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Does any one have any good resources - websites or books, when it comes to creating (mastering) simple to complicated graphs or charts?

I've reached the point where I need to do more than tables. But although graphs look easy...I'm still looking.

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5 Answers 5

up vote 2 down vote accepted

Jon Peltier's site without question. Great, detailed, intermediate to advanced techniques (which seem easy once you know how). Subscribe to the feed on his blog for regular inspiration.

Andy Pope has some good stuff too, as well as a bunch of things about VBA and other related topics.

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Although I posted below saying I had found the answer myself (pointy haired Dilbert), I'll give your answer the prize instead. Reason - Jon Peltier's website is highly praised in the one I found, and because it's only fair to give the points to someone who put the effort in to reply (not like the google slap someone else gave me right at the start of this question). –  RocketGoal Jan 27 '10 at 13:58
    
I have to raise again, that the PHD site I link to is really a great resource, that I highly recommend for beginners and intermediate Excel users. The best thing is that the forum is very active and the Chandoo (the writers name) answers the forums questions directly & quickly. –  RocketGoal Mar 12 '10 at 10:03

This is not a very practical answer (and not Excel-specific), but in terms of graphical excellence and accuracy Edward Tufte's books - in particular The Visual Display of Quantitative Information - are very useful.

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I'd vote up the link to Peltiertech.com if this site would let me. The other main site I find myself at all the time is:

http://www.ozgrid.com/free-excel.htm

Ozgrid has lots of forum posts covering pretty much anything you might need to do in Excel and quite a few tutorials/FAQs and so on.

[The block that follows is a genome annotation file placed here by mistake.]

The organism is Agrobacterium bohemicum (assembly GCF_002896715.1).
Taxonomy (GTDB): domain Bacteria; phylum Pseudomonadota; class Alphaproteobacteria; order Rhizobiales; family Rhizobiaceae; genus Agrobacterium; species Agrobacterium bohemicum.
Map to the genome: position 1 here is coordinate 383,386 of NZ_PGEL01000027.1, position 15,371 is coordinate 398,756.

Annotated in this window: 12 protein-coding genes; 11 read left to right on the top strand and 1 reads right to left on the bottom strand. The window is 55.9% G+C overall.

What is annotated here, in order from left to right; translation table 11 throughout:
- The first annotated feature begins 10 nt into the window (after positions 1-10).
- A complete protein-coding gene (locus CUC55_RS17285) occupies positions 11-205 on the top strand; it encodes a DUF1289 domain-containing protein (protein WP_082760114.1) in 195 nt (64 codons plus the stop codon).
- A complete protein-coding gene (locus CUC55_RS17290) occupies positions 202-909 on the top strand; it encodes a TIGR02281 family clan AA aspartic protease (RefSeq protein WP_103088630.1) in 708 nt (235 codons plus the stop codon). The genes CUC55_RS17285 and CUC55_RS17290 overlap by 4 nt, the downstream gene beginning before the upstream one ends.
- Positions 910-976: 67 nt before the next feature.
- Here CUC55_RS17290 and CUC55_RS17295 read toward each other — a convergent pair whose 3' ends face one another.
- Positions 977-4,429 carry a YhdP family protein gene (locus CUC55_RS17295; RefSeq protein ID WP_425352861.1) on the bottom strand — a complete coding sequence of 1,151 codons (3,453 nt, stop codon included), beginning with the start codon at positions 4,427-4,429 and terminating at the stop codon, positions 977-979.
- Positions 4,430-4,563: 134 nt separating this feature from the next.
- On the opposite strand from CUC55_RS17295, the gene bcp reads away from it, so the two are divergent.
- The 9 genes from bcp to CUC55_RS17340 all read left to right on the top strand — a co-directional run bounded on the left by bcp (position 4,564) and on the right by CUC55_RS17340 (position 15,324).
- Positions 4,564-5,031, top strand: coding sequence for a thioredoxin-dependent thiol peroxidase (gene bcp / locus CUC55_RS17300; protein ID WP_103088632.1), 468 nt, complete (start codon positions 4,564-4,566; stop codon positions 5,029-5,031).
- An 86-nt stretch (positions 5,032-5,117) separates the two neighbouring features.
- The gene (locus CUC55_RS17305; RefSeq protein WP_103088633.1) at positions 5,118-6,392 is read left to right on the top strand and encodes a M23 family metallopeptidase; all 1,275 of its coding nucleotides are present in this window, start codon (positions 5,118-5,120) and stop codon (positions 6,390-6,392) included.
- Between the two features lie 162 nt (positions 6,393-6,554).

I also recommend the book Excel Hacks from O'Reilly. It has about 100 great Excel tips and that includes a nice chapter on Charts.

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Note that Excel Hacks is a bunch of things from the ozgrid site rewritten into a book format. The book is great and has some real nuggets but does get bogged down in some pretty obscure examples at times. I find the ozgrid site in general is not as good as it once was, there seems to be less enthusiasm for lengthy explanatory answers, too many one line "use this formula..." posts which get the job done but don't teach by showing how to build that up (and learning was the emphasis of the original question, not just finding answers. Book review of Excel Hacks: tinyurl.com/ybd63q5 –  AdamV Jan 27 '10 at 20:01

I've found the following site that I think people should be aware of (well written and varied).

Pointy Haired Dilbert - Learn Excel and charting online

It's is a fantastic find: it has the lot (for me anyway).

  • Lots of examples and 'how to's...'
  • Links to other top Excel sites
  • Active comments board

Hopefully you'll find it interesting to, but for me it'll be the first port of call for Excel inspiration. I'll still be posting here for specific questions though.

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Ignore the visual display of information by Tufte; vastly overrated Instead, get the book by the quiet woman all these egomaniac men ignore, the book by Naomi Robbins Also, S Few's books are more about "look" and Tukey and Cleveland are seriously out of date (more appropriate to the sliderule era)

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